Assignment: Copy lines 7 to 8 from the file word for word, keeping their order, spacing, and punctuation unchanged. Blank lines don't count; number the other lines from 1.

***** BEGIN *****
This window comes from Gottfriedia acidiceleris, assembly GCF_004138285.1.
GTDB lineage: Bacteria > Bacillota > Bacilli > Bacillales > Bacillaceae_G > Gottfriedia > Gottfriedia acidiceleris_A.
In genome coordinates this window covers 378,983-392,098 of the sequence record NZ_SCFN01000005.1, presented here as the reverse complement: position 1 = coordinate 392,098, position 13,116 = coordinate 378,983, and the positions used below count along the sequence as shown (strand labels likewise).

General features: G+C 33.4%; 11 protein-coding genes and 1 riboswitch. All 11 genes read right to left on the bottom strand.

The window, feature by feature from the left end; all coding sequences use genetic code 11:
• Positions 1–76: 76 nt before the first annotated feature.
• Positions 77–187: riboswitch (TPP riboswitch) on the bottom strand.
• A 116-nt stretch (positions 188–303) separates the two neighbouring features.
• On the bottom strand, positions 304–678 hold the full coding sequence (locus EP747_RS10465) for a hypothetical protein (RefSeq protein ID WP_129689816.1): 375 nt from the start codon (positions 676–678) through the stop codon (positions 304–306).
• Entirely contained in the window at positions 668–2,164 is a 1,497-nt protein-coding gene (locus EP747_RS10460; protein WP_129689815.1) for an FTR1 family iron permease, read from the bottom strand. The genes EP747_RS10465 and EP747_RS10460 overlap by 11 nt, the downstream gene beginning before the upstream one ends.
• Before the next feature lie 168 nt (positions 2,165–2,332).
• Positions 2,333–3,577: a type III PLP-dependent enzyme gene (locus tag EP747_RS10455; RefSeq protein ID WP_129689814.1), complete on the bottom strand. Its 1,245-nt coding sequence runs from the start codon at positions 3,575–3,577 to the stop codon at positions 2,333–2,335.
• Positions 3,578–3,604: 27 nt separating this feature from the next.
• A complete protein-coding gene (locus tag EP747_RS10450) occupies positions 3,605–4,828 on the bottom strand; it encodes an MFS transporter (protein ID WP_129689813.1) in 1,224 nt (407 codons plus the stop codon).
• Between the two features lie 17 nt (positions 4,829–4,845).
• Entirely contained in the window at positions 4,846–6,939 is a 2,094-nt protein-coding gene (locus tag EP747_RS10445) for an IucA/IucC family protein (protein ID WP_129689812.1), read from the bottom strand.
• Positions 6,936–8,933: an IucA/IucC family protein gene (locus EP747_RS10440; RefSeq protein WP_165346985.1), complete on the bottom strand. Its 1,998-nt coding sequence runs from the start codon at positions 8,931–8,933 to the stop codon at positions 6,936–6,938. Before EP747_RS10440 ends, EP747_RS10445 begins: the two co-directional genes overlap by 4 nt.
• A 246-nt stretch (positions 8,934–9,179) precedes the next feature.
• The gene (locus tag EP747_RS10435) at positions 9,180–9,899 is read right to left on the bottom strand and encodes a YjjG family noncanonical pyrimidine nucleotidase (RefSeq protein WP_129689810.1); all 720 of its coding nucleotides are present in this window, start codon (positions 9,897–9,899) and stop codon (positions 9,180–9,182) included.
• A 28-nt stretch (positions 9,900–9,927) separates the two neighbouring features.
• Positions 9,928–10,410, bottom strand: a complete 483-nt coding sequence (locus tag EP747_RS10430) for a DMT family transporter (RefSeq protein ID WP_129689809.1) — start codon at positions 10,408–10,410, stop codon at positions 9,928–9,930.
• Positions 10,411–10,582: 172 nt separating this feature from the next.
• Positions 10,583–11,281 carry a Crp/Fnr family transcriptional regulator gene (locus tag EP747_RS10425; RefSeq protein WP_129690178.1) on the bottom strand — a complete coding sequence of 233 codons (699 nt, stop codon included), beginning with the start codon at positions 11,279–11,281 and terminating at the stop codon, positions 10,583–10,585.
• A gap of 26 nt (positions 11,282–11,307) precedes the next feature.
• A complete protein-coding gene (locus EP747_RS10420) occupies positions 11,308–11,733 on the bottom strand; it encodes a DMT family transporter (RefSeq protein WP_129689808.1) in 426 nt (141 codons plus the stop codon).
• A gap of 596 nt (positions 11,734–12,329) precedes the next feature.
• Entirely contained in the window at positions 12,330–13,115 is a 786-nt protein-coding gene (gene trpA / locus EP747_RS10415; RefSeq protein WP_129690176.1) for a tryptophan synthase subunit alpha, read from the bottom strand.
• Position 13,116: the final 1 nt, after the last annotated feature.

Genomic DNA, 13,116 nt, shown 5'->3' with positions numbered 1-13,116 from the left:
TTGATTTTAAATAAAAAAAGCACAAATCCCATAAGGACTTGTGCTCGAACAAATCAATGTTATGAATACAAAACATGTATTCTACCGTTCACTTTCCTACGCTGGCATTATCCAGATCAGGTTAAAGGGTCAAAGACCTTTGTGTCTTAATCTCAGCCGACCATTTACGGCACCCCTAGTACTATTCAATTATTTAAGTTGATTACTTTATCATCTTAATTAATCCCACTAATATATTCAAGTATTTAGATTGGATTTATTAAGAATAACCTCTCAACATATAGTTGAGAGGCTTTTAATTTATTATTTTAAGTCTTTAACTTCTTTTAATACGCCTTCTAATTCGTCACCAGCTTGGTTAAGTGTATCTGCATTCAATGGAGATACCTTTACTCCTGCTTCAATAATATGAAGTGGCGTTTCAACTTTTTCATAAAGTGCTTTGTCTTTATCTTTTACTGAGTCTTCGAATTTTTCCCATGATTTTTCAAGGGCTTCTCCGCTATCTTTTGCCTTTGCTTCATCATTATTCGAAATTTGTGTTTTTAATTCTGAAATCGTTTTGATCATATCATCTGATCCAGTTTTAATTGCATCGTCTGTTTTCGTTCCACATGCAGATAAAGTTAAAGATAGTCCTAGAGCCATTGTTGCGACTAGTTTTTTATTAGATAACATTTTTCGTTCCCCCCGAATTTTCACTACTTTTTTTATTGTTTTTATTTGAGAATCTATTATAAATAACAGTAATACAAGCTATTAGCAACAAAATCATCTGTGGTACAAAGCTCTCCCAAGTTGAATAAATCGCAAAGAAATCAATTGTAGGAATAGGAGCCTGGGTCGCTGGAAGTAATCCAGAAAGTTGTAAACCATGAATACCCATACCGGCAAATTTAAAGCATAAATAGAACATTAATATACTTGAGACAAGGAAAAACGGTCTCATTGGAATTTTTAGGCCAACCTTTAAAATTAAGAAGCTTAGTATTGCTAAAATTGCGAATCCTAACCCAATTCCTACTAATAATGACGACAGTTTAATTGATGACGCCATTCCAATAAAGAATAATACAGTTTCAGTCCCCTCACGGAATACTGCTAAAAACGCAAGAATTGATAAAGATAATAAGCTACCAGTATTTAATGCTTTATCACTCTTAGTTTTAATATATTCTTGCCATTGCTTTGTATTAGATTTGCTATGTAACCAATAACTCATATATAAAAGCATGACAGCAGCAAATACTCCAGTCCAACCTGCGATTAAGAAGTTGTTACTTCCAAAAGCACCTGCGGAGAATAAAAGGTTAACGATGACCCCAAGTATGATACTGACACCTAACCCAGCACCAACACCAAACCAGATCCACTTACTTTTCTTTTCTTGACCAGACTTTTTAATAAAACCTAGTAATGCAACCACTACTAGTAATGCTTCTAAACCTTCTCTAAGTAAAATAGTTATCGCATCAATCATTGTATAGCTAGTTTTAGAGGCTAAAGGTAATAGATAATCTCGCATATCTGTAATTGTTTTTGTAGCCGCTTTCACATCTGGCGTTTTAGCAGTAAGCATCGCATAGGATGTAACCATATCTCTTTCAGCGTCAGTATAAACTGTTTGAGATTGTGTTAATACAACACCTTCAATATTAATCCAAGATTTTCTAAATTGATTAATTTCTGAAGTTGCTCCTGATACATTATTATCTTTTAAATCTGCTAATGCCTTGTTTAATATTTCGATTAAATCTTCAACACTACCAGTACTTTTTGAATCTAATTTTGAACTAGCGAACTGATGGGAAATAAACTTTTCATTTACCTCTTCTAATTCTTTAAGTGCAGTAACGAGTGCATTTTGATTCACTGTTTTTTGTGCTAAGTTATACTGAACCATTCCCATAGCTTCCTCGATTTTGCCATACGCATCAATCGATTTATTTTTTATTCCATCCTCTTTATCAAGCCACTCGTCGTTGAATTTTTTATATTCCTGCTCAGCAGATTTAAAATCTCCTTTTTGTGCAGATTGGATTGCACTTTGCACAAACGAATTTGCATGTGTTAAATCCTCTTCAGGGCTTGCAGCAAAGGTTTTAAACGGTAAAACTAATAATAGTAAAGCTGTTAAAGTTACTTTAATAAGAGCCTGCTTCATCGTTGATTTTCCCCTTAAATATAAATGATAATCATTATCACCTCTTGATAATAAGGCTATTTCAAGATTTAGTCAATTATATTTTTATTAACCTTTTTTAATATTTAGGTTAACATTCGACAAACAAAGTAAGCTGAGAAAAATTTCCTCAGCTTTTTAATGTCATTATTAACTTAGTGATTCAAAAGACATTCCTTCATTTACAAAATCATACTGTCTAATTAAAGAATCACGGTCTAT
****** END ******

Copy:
• Positions 77–187: riboswitch (TPP riboswitch) on the bottom strand.
• A 116-nt stretch (positions 188–303) separates the two neighbouring features.